The physicians did their comparison using data already gathered in a clinical repository led by blood lipid specialists at Johns Hopkins University. Specifically, they drew on information about 1,545,634 U.S. participants in The Very Large Database of Lipids ¾ created and maintained by Johns Hopkins ¾, 959,153 of whom fasted 10 to 12 hours before a cholesterol test blood draw, and 586,481 of whom did not. Each person had a blood draw and the laboratory used ultracentrifugation to directly measure total cholesterol, HDL, LDL and other cholesterol components. The same laboratory measured triglycerides using a standardized assay. Overall, about half of the participants were women; participants average age was 55. The participants were referred by their health care providers to have their lipids/cholesterol tested.
The team focused on LDL levels in people with less than 70 milligrams per deciliter, because under professional guidelines, those with LDL levels over that number are considered at elevated risk for cardiovascular events, and in need of lifestyle changes and drug treatment.
The investigators then compared fasting and nonfasting results using the Friedewald and new calculation methods to the actual measured value of LDL cholesterol for accuracy. For traditional lab testing for patients, cholesterol is estimated rather than measured because direct measurement using ultracentrifugation isn’t time- or cost-effective—although ultracentrifugation provides the most accurate measurement. Other direct measurement methods are available, but their accuracy and variability isn’t predictable.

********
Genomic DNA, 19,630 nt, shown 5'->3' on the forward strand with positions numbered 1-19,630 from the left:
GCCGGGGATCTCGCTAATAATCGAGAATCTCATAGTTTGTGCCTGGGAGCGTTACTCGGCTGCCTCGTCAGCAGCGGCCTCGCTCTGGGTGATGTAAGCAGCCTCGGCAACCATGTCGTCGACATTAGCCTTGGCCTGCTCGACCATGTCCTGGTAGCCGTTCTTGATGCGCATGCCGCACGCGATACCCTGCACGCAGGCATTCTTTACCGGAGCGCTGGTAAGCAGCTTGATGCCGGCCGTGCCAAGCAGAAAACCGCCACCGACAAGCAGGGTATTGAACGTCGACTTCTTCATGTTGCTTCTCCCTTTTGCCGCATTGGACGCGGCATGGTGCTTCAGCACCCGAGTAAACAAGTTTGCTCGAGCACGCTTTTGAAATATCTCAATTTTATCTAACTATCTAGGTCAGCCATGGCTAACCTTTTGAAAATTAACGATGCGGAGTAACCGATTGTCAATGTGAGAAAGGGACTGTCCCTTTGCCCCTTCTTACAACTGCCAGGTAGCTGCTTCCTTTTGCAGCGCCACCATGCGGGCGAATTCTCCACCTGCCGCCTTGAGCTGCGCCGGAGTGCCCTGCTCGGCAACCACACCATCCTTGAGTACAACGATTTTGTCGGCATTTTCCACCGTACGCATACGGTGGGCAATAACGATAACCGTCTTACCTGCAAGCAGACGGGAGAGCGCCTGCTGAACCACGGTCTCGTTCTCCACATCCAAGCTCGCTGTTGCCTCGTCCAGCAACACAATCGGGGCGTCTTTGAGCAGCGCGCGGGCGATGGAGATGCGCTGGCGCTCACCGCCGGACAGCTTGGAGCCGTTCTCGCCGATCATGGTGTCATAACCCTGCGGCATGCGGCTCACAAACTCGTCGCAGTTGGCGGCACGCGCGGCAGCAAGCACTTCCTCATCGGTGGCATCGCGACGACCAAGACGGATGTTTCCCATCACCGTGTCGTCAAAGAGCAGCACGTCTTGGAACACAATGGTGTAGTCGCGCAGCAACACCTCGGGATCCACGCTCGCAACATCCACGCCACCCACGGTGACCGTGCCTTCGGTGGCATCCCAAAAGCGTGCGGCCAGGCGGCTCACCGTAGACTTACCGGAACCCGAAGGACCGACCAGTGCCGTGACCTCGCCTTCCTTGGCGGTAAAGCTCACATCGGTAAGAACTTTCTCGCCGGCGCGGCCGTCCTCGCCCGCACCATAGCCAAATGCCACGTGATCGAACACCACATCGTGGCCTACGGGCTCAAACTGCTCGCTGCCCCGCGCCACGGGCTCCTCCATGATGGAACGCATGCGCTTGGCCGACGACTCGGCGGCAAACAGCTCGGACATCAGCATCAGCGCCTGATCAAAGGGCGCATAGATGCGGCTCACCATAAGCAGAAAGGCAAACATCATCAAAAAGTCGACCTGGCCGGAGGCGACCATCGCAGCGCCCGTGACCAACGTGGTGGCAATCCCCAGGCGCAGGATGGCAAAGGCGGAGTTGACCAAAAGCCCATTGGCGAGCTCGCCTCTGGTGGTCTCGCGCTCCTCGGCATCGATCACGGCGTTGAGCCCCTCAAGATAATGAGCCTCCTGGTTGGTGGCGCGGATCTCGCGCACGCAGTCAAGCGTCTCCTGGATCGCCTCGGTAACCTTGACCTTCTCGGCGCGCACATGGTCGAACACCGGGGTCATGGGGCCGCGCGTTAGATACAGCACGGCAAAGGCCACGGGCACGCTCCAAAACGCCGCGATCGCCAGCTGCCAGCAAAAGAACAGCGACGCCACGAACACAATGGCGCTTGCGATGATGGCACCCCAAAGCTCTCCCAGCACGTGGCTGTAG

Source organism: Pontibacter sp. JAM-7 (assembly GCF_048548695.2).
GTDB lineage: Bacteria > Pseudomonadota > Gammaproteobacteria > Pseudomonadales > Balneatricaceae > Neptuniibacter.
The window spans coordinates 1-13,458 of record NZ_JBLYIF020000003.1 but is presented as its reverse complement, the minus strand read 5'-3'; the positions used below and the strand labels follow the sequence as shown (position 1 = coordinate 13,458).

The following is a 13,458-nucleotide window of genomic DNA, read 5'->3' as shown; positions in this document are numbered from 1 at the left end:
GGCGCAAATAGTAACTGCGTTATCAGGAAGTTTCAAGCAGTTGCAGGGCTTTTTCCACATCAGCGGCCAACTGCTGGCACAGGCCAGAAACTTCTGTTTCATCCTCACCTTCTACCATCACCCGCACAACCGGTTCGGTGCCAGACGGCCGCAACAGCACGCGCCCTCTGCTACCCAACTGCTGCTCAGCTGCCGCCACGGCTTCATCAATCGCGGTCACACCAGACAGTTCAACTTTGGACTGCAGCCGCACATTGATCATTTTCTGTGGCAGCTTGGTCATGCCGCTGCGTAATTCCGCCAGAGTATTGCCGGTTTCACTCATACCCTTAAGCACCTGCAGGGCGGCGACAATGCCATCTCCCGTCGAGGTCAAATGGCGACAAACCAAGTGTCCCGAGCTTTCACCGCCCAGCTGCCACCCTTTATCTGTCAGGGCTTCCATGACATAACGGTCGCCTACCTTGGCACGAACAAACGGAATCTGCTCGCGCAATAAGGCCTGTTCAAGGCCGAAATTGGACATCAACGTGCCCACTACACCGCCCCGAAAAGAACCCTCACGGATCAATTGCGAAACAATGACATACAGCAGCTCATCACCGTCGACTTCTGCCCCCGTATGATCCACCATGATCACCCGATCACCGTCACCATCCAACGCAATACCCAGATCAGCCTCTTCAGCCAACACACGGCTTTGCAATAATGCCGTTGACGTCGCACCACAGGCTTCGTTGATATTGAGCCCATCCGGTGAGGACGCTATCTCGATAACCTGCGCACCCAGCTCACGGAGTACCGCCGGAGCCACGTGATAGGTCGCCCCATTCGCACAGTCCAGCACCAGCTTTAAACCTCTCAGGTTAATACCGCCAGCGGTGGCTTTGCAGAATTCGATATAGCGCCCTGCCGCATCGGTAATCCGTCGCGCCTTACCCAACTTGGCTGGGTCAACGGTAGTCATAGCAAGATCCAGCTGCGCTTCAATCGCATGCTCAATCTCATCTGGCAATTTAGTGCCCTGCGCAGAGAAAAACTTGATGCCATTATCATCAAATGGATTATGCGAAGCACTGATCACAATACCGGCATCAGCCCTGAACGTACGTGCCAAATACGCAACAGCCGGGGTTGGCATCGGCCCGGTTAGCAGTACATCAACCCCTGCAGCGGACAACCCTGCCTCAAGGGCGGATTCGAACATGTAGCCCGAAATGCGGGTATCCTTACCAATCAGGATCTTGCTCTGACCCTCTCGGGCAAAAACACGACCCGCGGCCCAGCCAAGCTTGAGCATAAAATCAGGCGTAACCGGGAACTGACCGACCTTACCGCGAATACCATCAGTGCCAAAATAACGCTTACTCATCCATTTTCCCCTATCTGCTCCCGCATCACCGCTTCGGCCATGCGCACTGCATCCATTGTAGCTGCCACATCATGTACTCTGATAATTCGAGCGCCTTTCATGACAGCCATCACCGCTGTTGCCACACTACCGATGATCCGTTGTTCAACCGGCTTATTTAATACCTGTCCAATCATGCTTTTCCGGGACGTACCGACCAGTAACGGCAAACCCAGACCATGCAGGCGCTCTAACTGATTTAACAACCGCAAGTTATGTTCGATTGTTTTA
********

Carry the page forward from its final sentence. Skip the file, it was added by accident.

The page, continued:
For the final analysis of 127,741 participants with LDL less than 70 milligrams per deciliter, the nonfasting accuracy was 92 percent using the new method compared to 71 percent using the Friedewald method when both were compared to the actual measured value of LDL.
Approximately 30 percent of the nonfasting participants had greater than 10 milligrams per deciliter inaccurate cholesterol measurements using the Friedewald method compared with only 3 percent error from the actual measured value with the new method.
The investigators report that the overall accuracy of LDL calculations decreased as levels of triglycerides increased, particularly when using the Friedewald method. For example, in 6,168 nonfasting participants with high triglycerides between 200 to 399 milligrams per deciliter, the accuracy of the calculation among those in the less than 70 LDL range was 82 percent with the new method versus 37 percent using the Friedewald method.